REVIEW: Waitress (Adelphi Theatre, West End)

Quick Summary: Sugar, butter, flour – the perfect ingredients for a feel-good musical
Rating: ★★★★

If you’re looking for a show to fill you up with laughter, good singing and great looking pies, then Waitress the Musical is the one for you. Based on the 2007 film of the same name, we follow waitress Jenna through her unhappy marriage, her pregnancy, her affair with her doctor, Dr. Pomatter, and all of the lessons she learns along the way. Alongside her two best friends, the feisty, opinionated Becky and ditsy, American Revolution re-enactment enthusiast Dawn, Jenna takes us through a show that explores the ups and downs of relationships, both with other people and with yourself.

Lucie Jones as Jenna is a complete triumph. Her performance is in both parts vocally excellent, and theatrically interesting. She combines Jenna’s strength and vulnerability, as well as the desire to feel something again, in a powerful way so that you are left feeling incredibly sympathetic. She is balanced well by the hilarious David Hunter as Dr. Pomatter. Hunter is, again, brilliant at creating a nuanced, balanced character who is funny but also reveals traits beyond his comedic facade.

Other highlights include the pairing of Laura Baldwin and Joe Sugg as Dawn and Ogie respectively. The pair bounce off each other very well with quips and facial expressions, leaving the audience laughing when they say almost anything. Baldwin’s ‘When He Sees Me’ was both hilarious and sincere, and Sugg’s ‘Never Ever Getting Rid Of Me’ had the perfect level of dorky-ness.

Overall, nothing about this show is particularly extraordinary or revolutionary; the songs are generally written in a typical pop-theatre style, and the story is reasonably predictable. However, what makes the show enjoyable and successful is the fact that it takes its relative simplicity and executes it perfectly. The comedic timing and structure of the story all land very well with the audience. Every song is nice to listen to, and the harmony is divine. There are touches of crude humour, sincere love and real-life problems, all of which combine to make a lovely, all-rounded show.

Sweet, sugary and delicious, you leave Waitress feeling as if you could watch it all over again.

 


 

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REVIEW: Matilda the Musical (UK National Tour)

Rating: ★★★★★
Quick Summary: ‘When I Grow Up,’ I want to be Matilda.

Meet Matilda. The talented young story-teller suffers while living with her TV-obsessed family, but discovers her hidden talents when she meets her new school teacher, Miss Honey. Tim Minchin’s musical, based on the well-loved book by Roald Dahl, perfectly captures the heartwarming story of this earnest, charming little girl.

Matilda the Musical is currently touring the UK as well as showing on the West End, and I went to see the show on its opening night in Southampton’s Mayflower Theatre, with the touring cast. The show opens with an entourage of precocious children and their over-bearing parents in the comedic number ‘Miracle’, and from this moment onward you can expect to be bowled over by the young talent on the stage. With effortless soaring high notes from Bruce (played by Toby Mocrei when I saw it), adorable characterisation from Lavender (Chantelle Tonolete) and, of course, a powerful little leading lady in Matilda (Sophie Woolhouse, who makes her professional debut), the child cast brought outstanding vibrancy to the stage.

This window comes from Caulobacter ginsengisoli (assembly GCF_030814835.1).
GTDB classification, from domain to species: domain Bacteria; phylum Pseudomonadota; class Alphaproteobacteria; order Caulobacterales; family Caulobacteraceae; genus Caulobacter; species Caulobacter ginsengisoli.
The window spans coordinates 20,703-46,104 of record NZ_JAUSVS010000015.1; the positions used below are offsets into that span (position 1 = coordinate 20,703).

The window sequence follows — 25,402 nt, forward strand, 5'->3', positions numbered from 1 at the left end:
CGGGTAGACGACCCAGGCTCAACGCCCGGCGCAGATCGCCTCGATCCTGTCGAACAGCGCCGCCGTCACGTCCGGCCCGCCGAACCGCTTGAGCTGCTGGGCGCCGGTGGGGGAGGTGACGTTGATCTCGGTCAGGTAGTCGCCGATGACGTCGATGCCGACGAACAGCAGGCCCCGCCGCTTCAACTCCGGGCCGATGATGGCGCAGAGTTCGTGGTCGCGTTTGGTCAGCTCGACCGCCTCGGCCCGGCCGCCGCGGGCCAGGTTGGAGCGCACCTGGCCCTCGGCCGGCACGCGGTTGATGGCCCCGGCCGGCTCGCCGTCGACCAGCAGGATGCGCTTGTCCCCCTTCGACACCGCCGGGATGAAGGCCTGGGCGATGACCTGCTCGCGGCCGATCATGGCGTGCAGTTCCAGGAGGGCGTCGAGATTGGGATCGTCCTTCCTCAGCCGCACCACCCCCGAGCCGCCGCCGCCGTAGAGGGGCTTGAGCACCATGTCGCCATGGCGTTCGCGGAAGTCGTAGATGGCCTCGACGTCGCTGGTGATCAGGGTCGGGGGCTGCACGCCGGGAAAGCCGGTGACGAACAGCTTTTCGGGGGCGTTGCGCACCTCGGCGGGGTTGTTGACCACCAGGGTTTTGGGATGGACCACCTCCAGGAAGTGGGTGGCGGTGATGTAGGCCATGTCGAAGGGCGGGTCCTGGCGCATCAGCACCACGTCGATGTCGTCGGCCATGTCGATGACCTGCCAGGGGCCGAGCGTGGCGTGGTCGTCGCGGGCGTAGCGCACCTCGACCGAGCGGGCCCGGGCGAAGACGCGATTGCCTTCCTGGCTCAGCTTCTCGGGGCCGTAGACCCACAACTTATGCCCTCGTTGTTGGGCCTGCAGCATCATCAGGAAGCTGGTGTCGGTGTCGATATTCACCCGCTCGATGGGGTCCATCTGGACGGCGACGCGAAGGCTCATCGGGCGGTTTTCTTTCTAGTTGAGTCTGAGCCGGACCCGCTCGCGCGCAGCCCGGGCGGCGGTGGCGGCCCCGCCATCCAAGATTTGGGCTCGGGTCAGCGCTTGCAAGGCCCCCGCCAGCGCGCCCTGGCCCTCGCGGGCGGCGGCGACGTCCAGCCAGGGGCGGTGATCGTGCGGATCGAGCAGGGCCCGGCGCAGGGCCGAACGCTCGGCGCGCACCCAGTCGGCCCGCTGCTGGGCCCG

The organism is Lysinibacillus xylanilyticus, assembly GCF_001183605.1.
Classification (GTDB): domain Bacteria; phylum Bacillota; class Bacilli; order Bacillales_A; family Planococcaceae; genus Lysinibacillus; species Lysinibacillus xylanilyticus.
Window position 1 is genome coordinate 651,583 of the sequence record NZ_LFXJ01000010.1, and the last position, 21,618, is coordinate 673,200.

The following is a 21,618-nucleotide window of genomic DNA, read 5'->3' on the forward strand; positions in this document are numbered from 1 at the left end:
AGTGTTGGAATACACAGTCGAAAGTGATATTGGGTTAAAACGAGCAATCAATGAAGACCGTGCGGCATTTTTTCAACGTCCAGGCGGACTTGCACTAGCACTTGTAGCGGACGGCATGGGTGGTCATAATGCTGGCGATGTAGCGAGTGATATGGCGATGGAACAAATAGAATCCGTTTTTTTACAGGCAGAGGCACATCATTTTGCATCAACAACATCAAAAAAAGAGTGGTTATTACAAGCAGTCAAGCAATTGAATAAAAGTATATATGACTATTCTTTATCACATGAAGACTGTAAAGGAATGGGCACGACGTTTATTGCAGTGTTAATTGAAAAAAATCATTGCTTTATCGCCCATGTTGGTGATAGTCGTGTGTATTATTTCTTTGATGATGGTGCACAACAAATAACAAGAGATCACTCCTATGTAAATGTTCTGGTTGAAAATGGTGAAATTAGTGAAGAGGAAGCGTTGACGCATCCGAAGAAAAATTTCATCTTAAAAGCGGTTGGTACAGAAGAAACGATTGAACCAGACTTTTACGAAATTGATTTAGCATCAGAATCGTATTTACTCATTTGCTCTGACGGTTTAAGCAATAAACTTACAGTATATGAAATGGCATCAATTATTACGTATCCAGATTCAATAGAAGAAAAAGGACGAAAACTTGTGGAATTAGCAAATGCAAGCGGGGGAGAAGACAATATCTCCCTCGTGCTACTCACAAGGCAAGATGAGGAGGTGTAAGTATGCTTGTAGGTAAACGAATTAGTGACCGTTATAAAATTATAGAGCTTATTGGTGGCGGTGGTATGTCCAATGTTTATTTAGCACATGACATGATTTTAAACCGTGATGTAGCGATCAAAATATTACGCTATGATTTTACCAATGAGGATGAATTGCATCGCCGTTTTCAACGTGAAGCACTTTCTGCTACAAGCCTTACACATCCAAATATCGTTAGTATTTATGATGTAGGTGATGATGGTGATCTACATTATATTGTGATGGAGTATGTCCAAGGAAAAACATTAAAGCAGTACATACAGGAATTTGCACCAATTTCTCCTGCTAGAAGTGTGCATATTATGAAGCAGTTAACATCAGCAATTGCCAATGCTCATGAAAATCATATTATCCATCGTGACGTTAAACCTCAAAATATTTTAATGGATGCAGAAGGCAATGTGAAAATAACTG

The thrillingly terrifying Miss Trunchbull is played by Elliot Harper in this production, and he is an absolute joy not to be missed. While Harper highlighted the menacing and intimidating elements of the Trunchbull, he also brought her to life through his comic timing which made her seem awkward and almost childish at times. This was a really interesting characterisation, and one that elevated the character beyond the two-dimensional villain she has always been known as.

If the cast does not do enough to facilitate your enjoyment, then the set and production most certainly will. With swings, scooters and moving steps in the gate of the school that spell out the alphabet, the set of Matilda is absolutely incredible. The ‘swing choreography’ in ‘When I Grow Up’ is a highlight of the show.

As I’ve said before, the Southampton Mayflower is a great place to go and see shows. The way the seats are raked means you can’t really have a bad view, and the acoustics of the room are fantastic. It is definitely worth a visit.

Matilda the Musical is pure joy and excellence. With themes of family tension, vulnerability, overcoming bullies, being yourself and supporting your friends, this show is both a fun time and an educational one.

 

Matilda the Musical is showing at the Southampton Mayflower Theatre until the 6th July, and will then be showing at Norwich Theatre Royal from 16 July – 17 August. Buy tickets here